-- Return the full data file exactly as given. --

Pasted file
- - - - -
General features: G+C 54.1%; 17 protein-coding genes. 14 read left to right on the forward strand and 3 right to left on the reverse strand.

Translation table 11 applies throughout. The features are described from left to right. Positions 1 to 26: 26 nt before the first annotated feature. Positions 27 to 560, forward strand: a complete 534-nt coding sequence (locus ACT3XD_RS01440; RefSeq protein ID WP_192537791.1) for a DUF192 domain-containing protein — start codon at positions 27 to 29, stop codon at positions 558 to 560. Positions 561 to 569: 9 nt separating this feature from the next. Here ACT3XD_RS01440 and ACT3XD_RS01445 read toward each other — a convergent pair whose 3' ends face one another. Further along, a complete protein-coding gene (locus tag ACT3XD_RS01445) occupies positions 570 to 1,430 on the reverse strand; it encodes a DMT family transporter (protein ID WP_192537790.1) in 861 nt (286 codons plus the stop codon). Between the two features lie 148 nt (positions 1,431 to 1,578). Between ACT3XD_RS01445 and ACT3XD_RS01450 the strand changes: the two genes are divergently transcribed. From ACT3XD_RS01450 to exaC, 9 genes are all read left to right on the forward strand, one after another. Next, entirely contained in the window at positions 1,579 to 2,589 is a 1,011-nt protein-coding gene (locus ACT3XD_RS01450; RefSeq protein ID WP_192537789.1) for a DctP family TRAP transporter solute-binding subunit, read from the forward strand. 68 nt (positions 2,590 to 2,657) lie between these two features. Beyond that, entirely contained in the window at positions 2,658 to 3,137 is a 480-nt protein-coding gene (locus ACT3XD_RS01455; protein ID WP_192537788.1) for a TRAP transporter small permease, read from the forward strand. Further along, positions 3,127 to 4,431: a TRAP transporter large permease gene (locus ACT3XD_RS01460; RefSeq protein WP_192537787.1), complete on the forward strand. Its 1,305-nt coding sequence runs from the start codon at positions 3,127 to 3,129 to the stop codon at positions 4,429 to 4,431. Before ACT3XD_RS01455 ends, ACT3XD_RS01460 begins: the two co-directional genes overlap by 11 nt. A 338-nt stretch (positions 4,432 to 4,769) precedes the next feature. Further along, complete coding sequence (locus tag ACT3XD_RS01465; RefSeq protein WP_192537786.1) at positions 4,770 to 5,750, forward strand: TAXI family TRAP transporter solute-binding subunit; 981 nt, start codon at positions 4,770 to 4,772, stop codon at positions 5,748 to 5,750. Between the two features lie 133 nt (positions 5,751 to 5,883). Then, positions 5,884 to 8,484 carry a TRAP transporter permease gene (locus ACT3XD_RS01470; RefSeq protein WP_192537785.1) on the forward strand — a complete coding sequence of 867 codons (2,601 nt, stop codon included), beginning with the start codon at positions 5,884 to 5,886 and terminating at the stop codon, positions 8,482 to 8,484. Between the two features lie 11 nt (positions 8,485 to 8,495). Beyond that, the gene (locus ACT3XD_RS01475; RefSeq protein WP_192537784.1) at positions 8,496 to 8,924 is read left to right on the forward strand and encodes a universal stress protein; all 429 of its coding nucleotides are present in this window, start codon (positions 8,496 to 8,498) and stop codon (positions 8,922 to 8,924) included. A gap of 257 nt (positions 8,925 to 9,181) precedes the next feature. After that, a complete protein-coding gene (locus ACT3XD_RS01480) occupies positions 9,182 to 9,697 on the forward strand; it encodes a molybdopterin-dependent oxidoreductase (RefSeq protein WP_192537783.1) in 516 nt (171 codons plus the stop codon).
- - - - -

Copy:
General features: G+C 54.1%; 17 protein-coding genes. 14 read left to right on the forward strand and 3 right to left on the reverse strand.

Translation table 11 applies throughout. The features are described from left to right. Positions 1 to 26: 26 nt before the first annotated feature. Positions 27 to 560, forward strand: a complete 534-nt coding sequence (locus ACT3XD_RS01440; RefSeq protein ID WP_192537791.1) for a DUF192 domain-containing protein — start codon at positions 27 to 29, stop codon at positions 558 to 560. Positions 561 to 569: 9 nt separating this feature from the next. Here ACT3XD_RS01440 and ACT3XD_RS01445 read toward each other — a convergent pair whose 3' ends face one another. Further along, a complete protein-coding gene (locus tag ACT3XD_RS01445) occupies positions 570 to 1,430 on the reverse strand; it encodes a DMT family transporter (protein ID WP_192537790.1) in 861 nt (286 codons plus the stop codon). Between the two features lie 148 nt (positions 1,431 to 1,578). Between ACT3XD_RS01445 and ACT3XD_RS01450 the strand changes: the two genes are divergently transcribed. From ACT3XD_RS01450 to exaC, 9 genes are all read left to right on the forward strand, one after another. Next, entirely contained in the window at positions 1,579 to 2,589 is a 1,011-nt protein-coding gene (locus ACT3XD_RS01450; RefSeq protein ID WP_192537789.1) for a DctP family TRAP transporter solute-binding subunit, read from the forward strand. 68 nt (positions 2,590 to 2,657) lie between these two features. Beyond that, entirely contained in the window at positions 2,658 to 3,137 is a 480-nt protein-coding gene (locus ACT3XD_RS01455; protein ID WP_192537788.1) for a TRAP transporter small permease, read from the forward strand. Further along, positions 3,127 to 4,431: a TRAP transporter large permease gene (locus ACT3XD_RS01460; RefSeq protein WP_192537787.1), complete on the forward strand. Its 1,305-nt coding sequence runs from the start codon at positions 3,127 to 3,129 to the stop codon at positions 4,429 to 4,431. Before ACT3XD_RS01455 ends, ACT3XD_RS01460 begins: the two co-directional genes overlap by 11 nt. A 338-nt stretch (positions 4,432 to 4,769) precedes the next feature. Further along, complete coding sequence (locus tag ACT3XD_RS01465; RefSeq protein WP_192537786.1) at positions 4,770 to 5,750, forward strand: TAXI family TRAP transporter solute-binding subunit; 981 nt, start codon at positions 4,770 to 4,772, stop codon at positions 5,748 to 5,750. Between the two features lie 133 nt (positions 5,751 to 5,883). Then, positions 5,884 to 8,484 carry a TRAP transporter permease gene (locus ACT3XD_RS01470; RefSeq protein WP_192537785.1) on the forward strand — a complete coding sequence of 867 codons (2,601 nt, stop codon included), beginning with the start codon at positions 5,884 to 5,886 and terminating at the stop codon, positions 8,482 to 8,484. Between the two features lie 11 nt (positions 8,485 to 8,495). Beyond that, the gene (locus ACT3XD_RS01475; RefSeq protein WP_192537784.1) at positions 8,496 to 8,924 is read left to right on the forward strand and encodes a universal stress protein; all 429 of its coding nucleotides are present in this window, start codon (positions 8,496 to 8,498) and stop codon (positions 8,922 to 8,924) included. A gap of 257 nt (positions 8,925 to 9,181) precedes the next feature. After that, a complete protein-coding gene (locus ACT3XD_RS01480) occupies positions 9,182 to 9,697 on the forward strand; it encodes a molybdopterin-dependent oxidoreductase (RefSeq protein WP_192537783.1) in 516 nt (171 codons plus the stop codon).